The foyer outside the gallery is lined with 10 works on paper, which Mr. Moran made by covering his keyboard with sheets, dipping his fingers in charcoal, and playing. The drawings operate as a kind of kinetic residue of performance, or an alternate notation system. (They have equal roots in the history of nonstandard musical notation, dating back at least to the jazz avant-garde of the 1960s, and in David Hammons’s basketball drawings.)
From his adolescent years, Mr. Moran felt a resonance between music and other forms of art. But as a student at Manhattan School of Music, he found that jazz’s history was largely passed down in the form of exercises and sheet music.
To escape those limitations he sought out painters and other artists, placing them at the center of his process in the way that early jazz musicians had dancers. “I had to see what somebody else thought about the music — not a jazz musician,” he said over coffee recently, in a restaurant near the Whitney.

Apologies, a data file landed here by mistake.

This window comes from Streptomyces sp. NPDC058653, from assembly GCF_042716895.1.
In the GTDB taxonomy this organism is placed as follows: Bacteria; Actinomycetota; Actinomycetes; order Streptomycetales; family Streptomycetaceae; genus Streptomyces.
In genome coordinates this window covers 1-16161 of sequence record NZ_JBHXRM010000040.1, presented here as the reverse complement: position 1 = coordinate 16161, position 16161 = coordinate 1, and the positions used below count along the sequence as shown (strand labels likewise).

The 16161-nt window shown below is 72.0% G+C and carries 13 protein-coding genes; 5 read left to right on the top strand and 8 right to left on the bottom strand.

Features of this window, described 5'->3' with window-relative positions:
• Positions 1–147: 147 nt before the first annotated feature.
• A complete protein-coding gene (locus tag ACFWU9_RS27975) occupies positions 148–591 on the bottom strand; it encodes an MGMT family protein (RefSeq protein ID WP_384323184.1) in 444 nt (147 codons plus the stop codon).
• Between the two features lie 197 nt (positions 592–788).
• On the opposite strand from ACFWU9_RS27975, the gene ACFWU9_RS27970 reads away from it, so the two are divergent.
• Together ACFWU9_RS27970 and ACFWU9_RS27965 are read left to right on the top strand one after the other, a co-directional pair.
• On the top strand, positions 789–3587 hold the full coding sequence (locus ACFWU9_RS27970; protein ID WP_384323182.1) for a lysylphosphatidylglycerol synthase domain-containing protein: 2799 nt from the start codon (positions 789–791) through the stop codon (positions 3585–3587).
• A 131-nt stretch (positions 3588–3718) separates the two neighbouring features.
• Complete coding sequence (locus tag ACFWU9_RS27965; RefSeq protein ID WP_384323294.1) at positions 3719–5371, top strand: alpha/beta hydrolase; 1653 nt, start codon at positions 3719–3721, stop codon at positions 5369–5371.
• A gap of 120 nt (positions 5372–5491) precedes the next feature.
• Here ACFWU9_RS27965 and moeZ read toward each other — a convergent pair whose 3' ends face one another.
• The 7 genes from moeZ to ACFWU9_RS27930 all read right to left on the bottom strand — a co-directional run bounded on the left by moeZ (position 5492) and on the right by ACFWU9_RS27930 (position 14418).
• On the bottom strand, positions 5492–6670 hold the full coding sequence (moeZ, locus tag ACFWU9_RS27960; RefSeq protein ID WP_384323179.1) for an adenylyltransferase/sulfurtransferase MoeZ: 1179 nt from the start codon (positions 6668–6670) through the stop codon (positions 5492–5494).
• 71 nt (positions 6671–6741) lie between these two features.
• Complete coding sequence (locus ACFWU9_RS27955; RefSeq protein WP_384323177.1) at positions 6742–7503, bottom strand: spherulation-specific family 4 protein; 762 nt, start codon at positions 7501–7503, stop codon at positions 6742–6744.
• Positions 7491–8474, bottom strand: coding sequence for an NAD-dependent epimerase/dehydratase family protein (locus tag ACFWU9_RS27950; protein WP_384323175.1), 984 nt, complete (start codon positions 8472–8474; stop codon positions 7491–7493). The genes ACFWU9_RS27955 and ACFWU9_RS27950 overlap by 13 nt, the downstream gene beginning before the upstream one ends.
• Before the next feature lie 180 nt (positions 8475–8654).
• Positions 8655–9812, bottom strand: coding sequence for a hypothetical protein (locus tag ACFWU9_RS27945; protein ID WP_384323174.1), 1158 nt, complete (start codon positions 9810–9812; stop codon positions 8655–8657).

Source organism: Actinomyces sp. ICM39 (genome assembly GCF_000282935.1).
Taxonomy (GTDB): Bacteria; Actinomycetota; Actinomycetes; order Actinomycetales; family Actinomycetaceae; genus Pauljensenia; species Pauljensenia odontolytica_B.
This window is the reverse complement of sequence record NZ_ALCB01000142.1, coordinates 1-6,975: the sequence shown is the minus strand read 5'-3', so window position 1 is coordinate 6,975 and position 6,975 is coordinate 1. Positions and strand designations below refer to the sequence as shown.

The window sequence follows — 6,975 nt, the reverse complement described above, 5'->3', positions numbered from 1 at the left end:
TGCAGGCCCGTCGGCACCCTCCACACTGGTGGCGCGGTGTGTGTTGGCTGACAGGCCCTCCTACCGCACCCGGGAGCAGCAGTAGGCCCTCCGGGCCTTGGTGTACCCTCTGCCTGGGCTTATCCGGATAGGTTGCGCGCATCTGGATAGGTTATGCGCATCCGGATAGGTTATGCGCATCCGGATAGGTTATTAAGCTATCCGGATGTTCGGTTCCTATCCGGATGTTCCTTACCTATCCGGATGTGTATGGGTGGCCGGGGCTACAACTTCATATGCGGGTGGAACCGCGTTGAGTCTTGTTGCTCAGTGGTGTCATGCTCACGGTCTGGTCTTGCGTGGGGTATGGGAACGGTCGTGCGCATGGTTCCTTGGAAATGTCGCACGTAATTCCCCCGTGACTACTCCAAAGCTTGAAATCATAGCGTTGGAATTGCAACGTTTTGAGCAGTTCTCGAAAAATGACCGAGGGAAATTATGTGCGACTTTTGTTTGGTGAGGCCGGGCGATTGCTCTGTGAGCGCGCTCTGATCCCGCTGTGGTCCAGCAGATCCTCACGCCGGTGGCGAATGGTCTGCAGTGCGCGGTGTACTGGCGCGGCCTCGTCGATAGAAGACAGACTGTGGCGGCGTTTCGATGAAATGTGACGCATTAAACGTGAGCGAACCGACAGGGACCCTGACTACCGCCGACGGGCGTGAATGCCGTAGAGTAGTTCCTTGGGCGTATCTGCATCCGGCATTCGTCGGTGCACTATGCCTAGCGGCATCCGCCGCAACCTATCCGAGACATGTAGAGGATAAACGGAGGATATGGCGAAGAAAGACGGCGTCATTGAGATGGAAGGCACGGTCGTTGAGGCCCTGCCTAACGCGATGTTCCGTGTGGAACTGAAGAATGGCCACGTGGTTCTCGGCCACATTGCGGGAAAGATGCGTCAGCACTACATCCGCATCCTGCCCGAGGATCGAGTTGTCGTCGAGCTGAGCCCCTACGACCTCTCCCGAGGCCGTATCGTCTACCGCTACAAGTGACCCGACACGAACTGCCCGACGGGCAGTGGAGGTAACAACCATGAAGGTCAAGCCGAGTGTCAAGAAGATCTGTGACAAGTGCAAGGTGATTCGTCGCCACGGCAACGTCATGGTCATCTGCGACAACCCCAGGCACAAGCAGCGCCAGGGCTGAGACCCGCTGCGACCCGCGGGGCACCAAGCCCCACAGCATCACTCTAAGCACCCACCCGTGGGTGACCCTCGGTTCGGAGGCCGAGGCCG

But it wasn’t until he worked with Ms. Jonas, an art-world eminence, in the mid-2000s that he began to see himself as a conceptual artist. Ms. Jonas makes performance art that leans into questions of physical space and the limits of archival media. Mr. Moran was inspired to bring some of her methods into his own practice.
And Mr. Moran’s influence flowed back to her as well. In their performance she felt inspired to participate in the music-making process for the first time. “Jason, in a way, allowed me to become a musician, to become a percussionist,” Ms. Jonas said in a phone interview. “He’s a very generous collaborator.”
And thanks to her, Mr. Moran saw that a conceptual approach could lead him into an encounter with jazz’s physical history: the spaces and bodies that made its greatest moments possible. This, in effect, could become a way of celebrating the entire culture that the music sprang from — but which often finds itself erased in history, especially as the music rises into the academy.
Works by Jason Moran, from left, “Run 2” (2016), “Run 6” (2016), “Strutter’s Ball” (2016) and “Blue (Creed) Gravity 1” (2018). The first three are works of charcoal on paper; the last piece is made from dry pigment on paper.Sasha Arutyunova for The New York Times